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Expert Rev Respir Med ; 15(10): 1347-1354, 2021 10.
Article in English | MEDLINE | ID: covidwho-1196938


INTRODUCTION: Acute respiratory distress syndrome (ARDS) due to coronavirus disease 2019 (COVID-19) often leads to mortality. Outcomes of patients with COVID-19-related ARDS compared to ARDS unrelated to COVID-19 is not well characterized. AREAS COVERED: We performed a systematic review of PubMed, Scopus, and MedRxiv 11/1/2019 to 3/1/2021, including studies comparing outcomes in COVID-19-related ARDS (COVID-19 group) and ARDS unrelated to COVID-19 (ARDS group). Outcomes investigated were duration of mechanical ventilation-free days, intensive care unit (ICU) length-of-stay (LOS), hospital LOS, and mortality. Random effects models were fit for each outcome measure. Effect sizes were reported as pooled median differences of medians (MDMs), mean differences (MDs), or odds ratios (ORs). EXPERT OPINION: Ten studies with 2,281 patients met inclusion criteria (COVID-19: 861 [37.7%], ARDS: 1420 [62.3%]). There were no significant differences between the COVID-19 and ARDS groups for median number of mechanical ventilator-free days (MDM: -7.0 [95% CI: -14.8; 0.7], p = 0.075), ICU LOS (MD: 3.1 [95% CI: -5.9; 12.1], p = 0.501), hospital LOS (MD: 2.5 [95% CI: -5.6; 10.7], p = 0.542), or all-cause mortality (OR: 1.25 [95% CI: 0.78; 1.99], p = 0.361). Compared to the general ARDS population, results did not suggest worse outcomes in COVID-19-related ARDS.

COVID-19 , Respiratory Distress Syndrome , Humans , Intensive Care Units , Respiration, Artificial , Respiratory Distress Syndrome/diagnosis , Respiratory Distress Syndrome/therapy , SARS-CoV-2
Intell Based Med ; 3: 100013, 2020 Dec.
Article in English | MEDLINE | ID: covidwho-907086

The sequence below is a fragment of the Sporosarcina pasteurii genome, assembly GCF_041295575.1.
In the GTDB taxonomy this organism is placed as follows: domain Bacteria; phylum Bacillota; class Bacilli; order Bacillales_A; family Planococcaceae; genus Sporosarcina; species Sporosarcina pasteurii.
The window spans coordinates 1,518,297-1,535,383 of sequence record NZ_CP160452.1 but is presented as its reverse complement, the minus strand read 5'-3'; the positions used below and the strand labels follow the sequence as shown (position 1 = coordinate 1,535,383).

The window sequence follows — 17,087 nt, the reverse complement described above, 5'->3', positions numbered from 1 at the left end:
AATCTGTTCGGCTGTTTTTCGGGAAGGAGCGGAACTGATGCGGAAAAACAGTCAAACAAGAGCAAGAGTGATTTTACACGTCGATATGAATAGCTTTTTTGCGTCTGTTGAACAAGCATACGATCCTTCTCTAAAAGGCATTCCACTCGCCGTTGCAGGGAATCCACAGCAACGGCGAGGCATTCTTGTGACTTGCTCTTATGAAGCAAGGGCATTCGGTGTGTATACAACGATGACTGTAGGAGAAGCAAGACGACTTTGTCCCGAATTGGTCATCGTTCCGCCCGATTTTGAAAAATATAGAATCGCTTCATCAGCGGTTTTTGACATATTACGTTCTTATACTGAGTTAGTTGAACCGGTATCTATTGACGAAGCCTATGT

COVID-19 is one of the greatest global public health challenges in history. COVID-19 is caused by the severe acute respiratory syndrome coronavirus 2 (SARS-CoV-2) and is estimated to have an cumulative global case-fatality rate as high as 7.2% (Onder et al., 2020) [1]. As the SARS-CoV-2 spread across the globe it catalyzed new urgency in building systems to allow rapid sharing and dissemination of data between international healthcare infrastructures and governments in a worldwide effort focused on case tracking/tracing, identifying effective therapeutic protocols, securing healthcare resources, and in drug and vaccine research. In addition to the worldwide efforts to share clinical and routine population health data, there are many large-scale efforts to collect and disseminate medical imaging data, owing to the critical role that imaging has played in diagnosis and management around the world. Given reported false negative rates of the reverse transcriptase polymerase chain reaction (RT-PCR) of up to 61% (Centers for Disease Control and Prevention, Division of Viral Diseases, 2020; Kucirka et al., 2020) [2,3], imaging can be used as an important adjunct or alternative. Furthermore, there has been a shortage of test-kits worldwide and laboratories in many testing sites have struggled to process the available tests within a reasonable time frame. Given these issues surrounding COVID-19, many groups began to explore the benefits of 'big data' processing and algorithms to assist with the diagnosis and therapeutic development of COVID-19.